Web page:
After graduating from WBS, Ram joined Moody’s at its Canary Wharf base in London before being transferred to its New York headquarters.

Room with a view: From Surrey to the skyline of Manhattan - Ram's apartment in Hell's Kitchen, Manhattan

In his first year in the Big Apple, Ram lived on Wall Street and now resides just two blocks from the neon lights and buzzing billboards of Times Square, on the 34th floor of a luxury high-rise, with  views of the Empire State Building and Hudson river.

“I work within a team called Global Managed Investments: our team is spread across the world, with offices in Paris, New York, London, Argentina, Mexico, Brazil and Asian offices,” adds Ram.

“After two years in London, I was relocated to the headquarters of Moody's at the World Trade Centre, and promoted two months after the move. I am actually moving to the Banking team shortly, it is a great opportunity to learn new skills and will allow me to grow my career further.

“In the US for the industries that I cover - banks, asset managers and other financial institutions – the companies are a lot bigger, and the work involved is extremely interesting.”

It is Ram’s duty to perform both quantitative and qualitative analysis on key factors influencing and driving the credit quality of banks, finance companies and asset managers; write industry research, develop financial models and databases, and meet regularly with C-level executives to evaluate a company’s performance.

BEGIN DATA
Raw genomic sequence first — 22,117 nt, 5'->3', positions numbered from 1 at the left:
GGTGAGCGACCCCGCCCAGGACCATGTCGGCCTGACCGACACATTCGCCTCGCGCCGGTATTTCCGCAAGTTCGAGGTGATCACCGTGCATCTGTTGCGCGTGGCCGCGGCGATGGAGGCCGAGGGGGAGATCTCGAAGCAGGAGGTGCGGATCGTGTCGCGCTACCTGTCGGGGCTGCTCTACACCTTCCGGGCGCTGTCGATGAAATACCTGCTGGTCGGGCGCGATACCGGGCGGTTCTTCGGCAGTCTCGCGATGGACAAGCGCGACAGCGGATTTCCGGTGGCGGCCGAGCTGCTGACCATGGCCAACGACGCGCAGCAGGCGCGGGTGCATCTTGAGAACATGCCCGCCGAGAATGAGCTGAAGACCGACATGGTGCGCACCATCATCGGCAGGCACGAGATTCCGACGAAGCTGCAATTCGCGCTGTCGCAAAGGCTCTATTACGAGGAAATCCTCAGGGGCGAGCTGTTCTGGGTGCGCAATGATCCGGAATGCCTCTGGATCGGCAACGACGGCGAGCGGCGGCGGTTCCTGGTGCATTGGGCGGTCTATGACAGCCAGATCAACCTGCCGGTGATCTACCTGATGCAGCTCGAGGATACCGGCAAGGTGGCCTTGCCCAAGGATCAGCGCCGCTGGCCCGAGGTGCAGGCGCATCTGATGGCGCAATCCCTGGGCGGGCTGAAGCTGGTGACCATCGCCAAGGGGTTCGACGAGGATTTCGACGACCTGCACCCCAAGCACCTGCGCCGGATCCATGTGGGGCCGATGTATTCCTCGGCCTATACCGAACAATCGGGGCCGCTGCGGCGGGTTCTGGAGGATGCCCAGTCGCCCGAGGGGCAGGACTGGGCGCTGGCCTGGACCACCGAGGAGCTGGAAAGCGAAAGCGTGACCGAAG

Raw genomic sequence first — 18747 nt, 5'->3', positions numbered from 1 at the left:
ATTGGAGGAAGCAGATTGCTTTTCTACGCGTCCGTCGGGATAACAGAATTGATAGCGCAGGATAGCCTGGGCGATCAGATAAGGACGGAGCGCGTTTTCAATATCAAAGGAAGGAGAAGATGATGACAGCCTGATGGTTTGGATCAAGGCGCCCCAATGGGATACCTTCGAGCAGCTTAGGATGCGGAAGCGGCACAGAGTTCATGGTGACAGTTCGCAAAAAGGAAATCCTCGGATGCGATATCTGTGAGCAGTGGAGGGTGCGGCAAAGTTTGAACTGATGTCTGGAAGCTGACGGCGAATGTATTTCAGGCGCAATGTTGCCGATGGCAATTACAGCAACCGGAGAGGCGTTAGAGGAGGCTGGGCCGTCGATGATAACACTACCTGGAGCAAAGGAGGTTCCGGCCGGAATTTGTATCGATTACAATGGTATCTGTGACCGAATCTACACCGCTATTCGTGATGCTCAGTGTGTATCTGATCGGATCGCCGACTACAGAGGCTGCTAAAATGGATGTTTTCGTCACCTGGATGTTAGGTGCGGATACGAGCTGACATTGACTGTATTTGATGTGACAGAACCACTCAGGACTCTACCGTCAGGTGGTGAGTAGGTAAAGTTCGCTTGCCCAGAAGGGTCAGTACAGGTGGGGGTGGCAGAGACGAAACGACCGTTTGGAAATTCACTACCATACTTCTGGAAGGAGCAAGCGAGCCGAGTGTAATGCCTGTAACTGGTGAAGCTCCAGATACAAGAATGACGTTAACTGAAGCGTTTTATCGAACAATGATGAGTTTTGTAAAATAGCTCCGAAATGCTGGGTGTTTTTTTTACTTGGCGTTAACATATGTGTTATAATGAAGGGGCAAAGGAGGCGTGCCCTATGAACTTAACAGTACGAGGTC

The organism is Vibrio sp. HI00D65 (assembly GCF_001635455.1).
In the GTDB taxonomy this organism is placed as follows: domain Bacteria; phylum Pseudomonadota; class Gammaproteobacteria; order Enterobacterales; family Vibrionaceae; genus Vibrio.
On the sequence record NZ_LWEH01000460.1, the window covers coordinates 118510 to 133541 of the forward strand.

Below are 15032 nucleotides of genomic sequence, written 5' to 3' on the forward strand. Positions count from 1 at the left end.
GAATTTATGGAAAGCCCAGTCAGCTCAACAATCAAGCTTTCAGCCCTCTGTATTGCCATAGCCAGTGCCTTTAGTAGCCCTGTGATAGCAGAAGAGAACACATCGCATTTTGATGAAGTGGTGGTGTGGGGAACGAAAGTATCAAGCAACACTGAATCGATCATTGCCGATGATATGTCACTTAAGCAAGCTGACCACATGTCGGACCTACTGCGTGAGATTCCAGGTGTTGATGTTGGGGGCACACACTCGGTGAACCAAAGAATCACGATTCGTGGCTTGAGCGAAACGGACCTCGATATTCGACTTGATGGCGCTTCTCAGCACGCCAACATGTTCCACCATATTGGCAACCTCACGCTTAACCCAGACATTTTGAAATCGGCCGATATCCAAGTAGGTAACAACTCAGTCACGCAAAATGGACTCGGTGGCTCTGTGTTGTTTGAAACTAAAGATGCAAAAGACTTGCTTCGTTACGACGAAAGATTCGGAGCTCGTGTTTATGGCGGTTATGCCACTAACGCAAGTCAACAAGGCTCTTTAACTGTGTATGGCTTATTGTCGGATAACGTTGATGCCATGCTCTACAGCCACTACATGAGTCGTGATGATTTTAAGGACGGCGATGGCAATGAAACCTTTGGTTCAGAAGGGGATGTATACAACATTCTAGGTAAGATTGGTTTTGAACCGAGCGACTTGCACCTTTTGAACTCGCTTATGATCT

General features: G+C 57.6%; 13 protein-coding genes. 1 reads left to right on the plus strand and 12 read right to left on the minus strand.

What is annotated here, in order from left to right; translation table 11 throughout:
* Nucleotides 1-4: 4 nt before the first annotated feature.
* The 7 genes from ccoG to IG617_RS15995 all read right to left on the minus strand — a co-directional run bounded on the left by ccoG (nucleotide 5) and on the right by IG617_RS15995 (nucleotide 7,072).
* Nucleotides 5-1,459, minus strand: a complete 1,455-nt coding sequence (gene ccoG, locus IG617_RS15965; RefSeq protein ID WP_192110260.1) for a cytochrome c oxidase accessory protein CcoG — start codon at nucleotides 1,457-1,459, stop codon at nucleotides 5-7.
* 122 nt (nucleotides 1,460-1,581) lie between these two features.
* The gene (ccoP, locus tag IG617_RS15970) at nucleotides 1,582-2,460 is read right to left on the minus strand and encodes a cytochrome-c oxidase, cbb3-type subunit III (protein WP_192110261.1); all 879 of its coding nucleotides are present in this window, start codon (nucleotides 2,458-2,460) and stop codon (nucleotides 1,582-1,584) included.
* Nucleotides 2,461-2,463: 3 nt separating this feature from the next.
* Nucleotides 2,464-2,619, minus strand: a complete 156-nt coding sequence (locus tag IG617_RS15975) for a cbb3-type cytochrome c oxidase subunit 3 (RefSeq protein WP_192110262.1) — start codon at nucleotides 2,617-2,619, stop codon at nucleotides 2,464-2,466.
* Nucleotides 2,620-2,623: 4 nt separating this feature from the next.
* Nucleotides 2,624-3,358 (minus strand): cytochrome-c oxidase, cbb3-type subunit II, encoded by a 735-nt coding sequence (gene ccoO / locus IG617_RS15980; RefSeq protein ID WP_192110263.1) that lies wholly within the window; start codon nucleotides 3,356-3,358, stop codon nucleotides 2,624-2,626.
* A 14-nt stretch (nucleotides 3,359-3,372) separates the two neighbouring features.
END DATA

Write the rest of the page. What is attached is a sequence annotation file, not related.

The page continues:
He says: “The best thing about Moody's is the amount of exposure you get with C-level managers. Frequently we have meetings with the CEO, CFO and their direct reports. It's just amazing, hearing very experienced professionals talk about their industry.

“A highlight of 2016 so far is meeting a certain CEO and a billionaire investor; he just called me up one morning - after reading my research - and said he was in New York and wanted to meet.”

Chilling: Ram relaxing at his favourite bar and dance floor in Midtown Manhattan

Outside of work Ram says life in New York is also eclectic.

“I work in finance by day, but there are so many things to do in NYC. I've taught several dance classes for professional networks here, just for fun though nothing serious,” says Ram. “In fact, a few months back I taught a hip-hop and Bollywood fusion dance class to Ascend – the largest Pan-Asian professional network in the US.”

This love for dancing stems from a hip-hop dance group named ‘EQHO’ that Ram was part of when he was studying at WBS.

When he is not tearing up the dance floor, Ram is chopping up ingredients as he has become a true foodie thanks to all the restaurants in New York.

“I actually won a food competition at Moody's last year, which was a total surprise: I cooked Tamil Spicy chicken curry I guess New Yorkers like spicy food” he adds.

Whether he is busting a move on the dance floor or crunching numbers at work, Ram has proven there is plenty to be said about being an Englishman in New York.